Customers may be falling foul of rogue pensions advisers

12th Oct 2018

The independent MP Frank Field, chair of the Work and Pensions Committee, has accused the Financial Conduct Authority (FCA) of failing to tackle rogue pensions advisers.

Field said that the City regulator should have banned contingent selling fees, which can give advisers an incentive to offer poor advice to customers who are seeking pension saving expertise. 

The FCA issued its final rules on transfers of defined benefit pensions on 5 October, which included some new safeguards. However, it failed to put an end to contingent fees. 

Given that a supposedly independent financial advisor is only paid if they advise a customer to switch their pension into another scheme, the fees create a conflict of interest between the client’s best interests and the adviser’s potential financial gain. 

The Work and Pensions Committee found that tens of thousands of customers faced losing large parts of their savings due to poor advice.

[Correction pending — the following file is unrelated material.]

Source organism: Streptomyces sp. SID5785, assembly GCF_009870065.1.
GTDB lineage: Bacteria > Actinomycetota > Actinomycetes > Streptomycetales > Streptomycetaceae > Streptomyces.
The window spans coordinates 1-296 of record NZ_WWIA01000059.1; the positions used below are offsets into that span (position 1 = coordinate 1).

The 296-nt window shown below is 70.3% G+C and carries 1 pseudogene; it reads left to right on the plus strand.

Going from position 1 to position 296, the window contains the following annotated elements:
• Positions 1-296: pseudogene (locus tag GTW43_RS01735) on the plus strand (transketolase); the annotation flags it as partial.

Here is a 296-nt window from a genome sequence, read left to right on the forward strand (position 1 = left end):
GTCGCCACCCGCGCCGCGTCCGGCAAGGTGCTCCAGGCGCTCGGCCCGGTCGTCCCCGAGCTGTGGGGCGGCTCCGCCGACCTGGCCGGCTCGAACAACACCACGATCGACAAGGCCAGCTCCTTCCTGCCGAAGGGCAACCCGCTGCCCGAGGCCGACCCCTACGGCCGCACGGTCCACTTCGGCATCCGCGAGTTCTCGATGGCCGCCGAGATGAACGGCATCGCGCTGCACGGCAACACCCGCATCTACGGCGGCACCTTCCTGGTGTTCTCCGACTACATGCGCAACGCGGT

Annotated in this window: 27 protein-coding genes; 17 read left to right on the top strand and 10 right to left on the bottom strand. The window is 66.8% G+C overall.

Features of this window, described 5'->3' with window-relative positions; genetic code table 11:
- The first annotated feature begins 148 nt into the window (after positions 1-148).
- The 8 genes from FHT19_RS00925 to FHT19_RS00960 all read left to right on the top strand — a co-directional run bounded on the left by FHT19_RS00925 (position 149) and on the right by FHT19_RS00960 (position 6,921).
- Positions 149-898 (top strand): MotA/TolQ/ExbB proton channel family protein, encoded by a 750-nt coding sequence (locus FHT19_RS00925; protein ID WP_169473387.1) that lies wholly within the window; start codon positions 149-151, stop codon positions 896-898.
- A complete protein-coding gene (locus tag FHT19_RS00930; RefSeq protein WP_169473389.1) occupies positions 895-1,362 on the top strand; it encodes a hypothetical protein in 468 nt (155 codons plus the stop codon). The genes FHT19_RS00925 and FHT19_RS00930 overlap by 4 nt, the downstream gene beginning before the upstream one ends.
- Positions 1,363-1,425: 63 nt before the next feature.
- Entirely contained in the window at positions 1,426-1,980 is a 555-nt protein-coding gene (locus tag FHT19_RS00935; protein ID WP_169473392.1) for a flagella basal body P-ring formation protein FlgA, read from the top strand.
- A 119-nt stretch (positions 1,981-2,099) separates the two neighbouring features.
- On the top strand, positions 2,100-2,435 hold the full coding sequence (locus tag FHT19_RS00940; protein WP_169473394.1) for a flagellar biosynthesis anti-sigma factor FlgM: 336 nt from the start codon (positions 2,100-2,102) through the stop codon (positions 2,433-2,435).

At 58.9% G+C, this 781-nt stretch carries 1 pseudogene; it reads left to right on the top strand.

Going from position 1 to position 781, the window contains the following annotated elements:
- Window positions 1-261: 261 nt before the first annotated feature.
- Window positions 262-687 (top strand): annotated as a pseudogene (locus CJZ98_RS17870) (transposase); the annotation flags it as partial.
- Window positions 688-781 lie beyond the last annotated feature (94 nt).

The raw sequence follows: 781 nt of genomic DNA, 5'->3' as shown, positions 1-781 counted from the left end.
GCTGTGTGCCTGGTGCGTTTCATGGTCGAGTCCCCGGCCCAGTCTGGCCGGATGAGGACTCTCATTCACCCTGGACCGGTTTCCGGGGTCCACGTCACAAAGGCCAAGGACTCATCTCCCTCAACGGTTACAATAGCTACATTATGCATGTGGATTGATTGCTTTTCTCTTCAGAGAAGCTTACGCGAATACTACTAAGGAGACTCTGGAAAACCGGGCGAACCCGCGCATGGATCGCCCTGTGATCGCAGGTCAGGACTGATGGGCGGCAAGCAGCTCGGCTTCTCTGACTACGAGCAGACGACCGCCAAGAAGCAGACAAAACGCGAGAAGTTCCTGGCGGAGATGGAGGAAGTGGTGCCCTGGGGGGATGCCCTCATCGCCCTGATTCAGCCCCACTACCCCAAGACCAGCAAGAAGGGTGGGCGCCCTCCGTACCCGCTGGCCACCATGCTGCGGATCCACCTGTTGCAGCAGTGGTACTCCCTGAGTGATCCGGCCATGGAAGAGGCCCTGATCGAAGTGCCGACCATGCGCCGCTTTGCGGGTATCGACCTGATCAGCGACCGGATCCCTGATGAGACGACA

In February the committee also called on the FCA to act urgently on the issue in the wake of a major miss-selling scandal, which saw thousands of savers in the British Steel Pension scheme “shamelessly bamboozled” out of their defined benefit schemes by “dubious” advisers and “parasitical” introducers. 

Field said: “Pensioners were swindled out of their savings yesterday, are being swindled out of those funds today, and still will be tomorrow.”  

He also accused the FCA of burying the issue “in the long grass, even as unscrupulous advisers are circling like vultures around consumers.” 

The FCA said that contingent selling fees were a “complex area” and that the payments were not the principal cause of bad outcomes for clients. 

Christopher Woolard, FCA's Executive Director of Strategy & Competition added: “Any changes to our rules on contingent charging could have implications for the supply of advice.  

“Because of the significance of this issue to all stakeholders in the market, we will carry out further analysis and consult on new interventions if appropriate in the first half of next year.”

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